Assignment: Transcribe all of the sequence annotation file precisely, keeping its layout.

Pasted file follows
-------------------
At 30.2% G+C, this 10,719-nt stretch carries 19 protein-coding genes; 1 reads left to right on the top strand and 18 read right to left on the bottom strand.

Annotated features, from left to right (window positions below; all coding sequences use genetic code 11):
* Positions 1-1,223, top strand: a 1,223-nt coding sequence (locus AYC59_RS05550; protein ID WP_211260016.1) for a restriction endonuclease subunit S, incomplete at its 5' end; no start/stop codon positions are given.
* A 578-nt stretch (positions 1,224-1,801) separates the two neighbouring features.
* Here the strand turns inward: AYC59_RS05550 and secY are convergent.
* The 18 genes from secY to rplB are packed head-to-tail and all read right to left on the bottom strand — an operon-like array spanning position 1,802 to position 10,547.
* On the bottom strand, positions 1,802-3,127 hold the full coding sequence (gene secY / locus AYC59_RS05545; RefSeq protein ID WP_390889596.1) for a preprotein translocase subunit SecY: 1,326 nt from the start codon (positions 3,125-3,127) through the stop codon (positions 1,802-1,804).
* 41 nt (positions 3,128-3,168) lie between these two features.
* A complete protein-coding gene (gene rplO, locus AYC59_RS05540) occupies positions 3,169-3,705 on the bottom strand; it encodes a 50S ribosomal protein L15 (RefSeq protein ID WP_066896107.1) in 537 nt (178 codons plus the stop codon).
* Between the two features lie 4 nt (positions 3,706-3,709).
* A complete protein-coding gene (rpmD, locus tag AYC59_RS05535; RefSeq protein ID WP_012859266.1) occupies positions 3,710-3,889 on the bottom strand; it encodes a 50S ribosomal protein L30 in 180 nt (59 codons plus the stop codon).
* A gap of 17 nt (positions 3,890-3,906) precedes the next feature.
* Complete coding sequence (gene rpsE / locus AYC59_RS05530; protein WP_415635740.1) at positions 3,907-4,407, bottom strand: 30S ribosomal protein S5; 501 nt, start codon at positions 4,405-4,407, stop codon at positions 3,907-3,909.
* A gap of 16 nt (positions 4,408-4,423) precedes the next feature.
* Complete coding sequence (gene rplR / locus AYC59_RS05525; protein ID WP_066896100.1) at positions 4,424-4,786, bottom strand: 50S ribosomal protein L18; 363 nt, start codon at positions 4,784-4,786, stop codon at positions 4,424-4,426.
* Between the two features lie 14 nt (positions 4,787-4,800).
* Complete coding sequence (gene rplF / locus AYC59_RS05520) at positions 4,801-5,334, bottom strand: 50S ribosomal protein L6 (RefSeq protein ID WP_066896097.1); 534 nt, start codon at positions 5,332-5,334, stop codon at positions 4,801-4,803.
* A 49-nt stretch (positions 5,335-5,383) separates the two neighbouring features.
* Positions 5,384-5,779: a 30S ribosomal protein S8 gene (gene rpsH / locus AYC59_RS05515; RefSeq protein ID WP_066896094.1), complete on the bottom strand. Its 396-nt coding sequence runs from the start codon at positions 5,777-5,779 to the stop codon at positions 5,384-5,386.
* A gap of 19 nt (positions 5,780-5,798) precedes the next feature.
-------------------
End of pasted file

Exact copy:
At 30.2% G+C, this 10,719-nt stretch carries 19 protein-coding genes; 1 reads left to right on the top strand and 18 read right to left on the bottom strand.

Annotated features, from left to right (window positions below; all coding sequences use genetic code 11):
* Positions 1-1,223, top strand: a 1,223-nt coding sequence (locus AYC59_RS05550; protein ID WP_211260016.1) for a restriction endonuclease subunit S, incomplete at its 5' end; no start/stop codon positions are given.
* A 578-nt stretch (positions 1,224-1,801) separates the two neighbouring features.
* Here the strand turns inward: AYC59_RS05550 and secY are convergent.
* The 18 genes from secY to rplB are packed head-to-tail and all read right to left on the bottom strand — an operon-like array spanning position 1,802 to position 10,547.
* On the bottom strand, positions 1,802-3,127 hold the full coding sequence (gene secY / locus AYC59_RS05545; RefSeq protein ID WP_390889596.1) for a preprotein translocase subunit SecY: 1,326 nt from the start codon (positions 3,125-3,127) through the stop codon (positions 1,802-1,804).
* 41 nt (positions 3,128-3,168) lie between these two features.
* A complete protein-coding gene (gene rplO, locus AYC59_RS05540) occupies positions 3,169-3,705 on the bottom strand; it encodes a 50S ribosomal protein L15 (RefSeq protein ID WP_066896107.1) in 537 nt (178 codons plus the stop codon).
* Between the two features lie 4 nt (positions 3,706-3,709).
* A complete protein-coding gene (rpmD, locus tag AYC59_RS05535; RefSeq protein ID WP_012859266.1) occupies positions 3,710-3,889 on the bottom strand; it encodes a 50S ribosomal protein L30 in 180 nt (59 codons plus the stop codon).
* A gap of 17 nt (positions 3,890-3,906) precedes the next feature.
* Complete coding sequence (gene rpsE / locus AYC59_RS05530; protein WP_415635740.1) at positions 3,907-4,407, bottom strand: 30S ribosomal protein S5; 501 nt, start codon at positions 4,405-4,407, stop codon at positions 3,907-3,909.
* A gap of 16 nt (positions 4,408-4,423) precedes the next feature.
* Complete coding sequence (gene rplR / locus AYC59_RS05525; protein ID WP_066896100.1) at positions 4,424-4,786, bottom strand: 50S ribosomal protein L18; 363 nt, start codon at positions 4,784-4,786, stop codon at positions 4,424-4,426.
* Between the two features lie 14 nt (positions 4,787-4,800).
* Complete coding sequence (gene rplF / locus AYC59_RS05520) at positions 4,801-5,334, bottom strand: 50S ribosomal protein L6 (RefSeq protein ID WP_066896097.1); 534 nt, start codon at positions 5,332-5,334, stop codon at positions 4,801-4,803.
* A 49-nt stretch (positions 5,335-5,383) separates the two neighbouring features.
* Positions 5,384-5,779: a 30S ribosomal protein S8 gene (gene rpsH / locus AYC59_RS05515; RefSeq protein ID WP_066896094.1), complete on the bottom strand. Its 396-nt coding sequence runs from the start codon at positions 5,777-5,779 to the stop codon at positions 5,384-5,386.
* A gap of 19 nt (positions 5,780-5,798) precedes the next feature.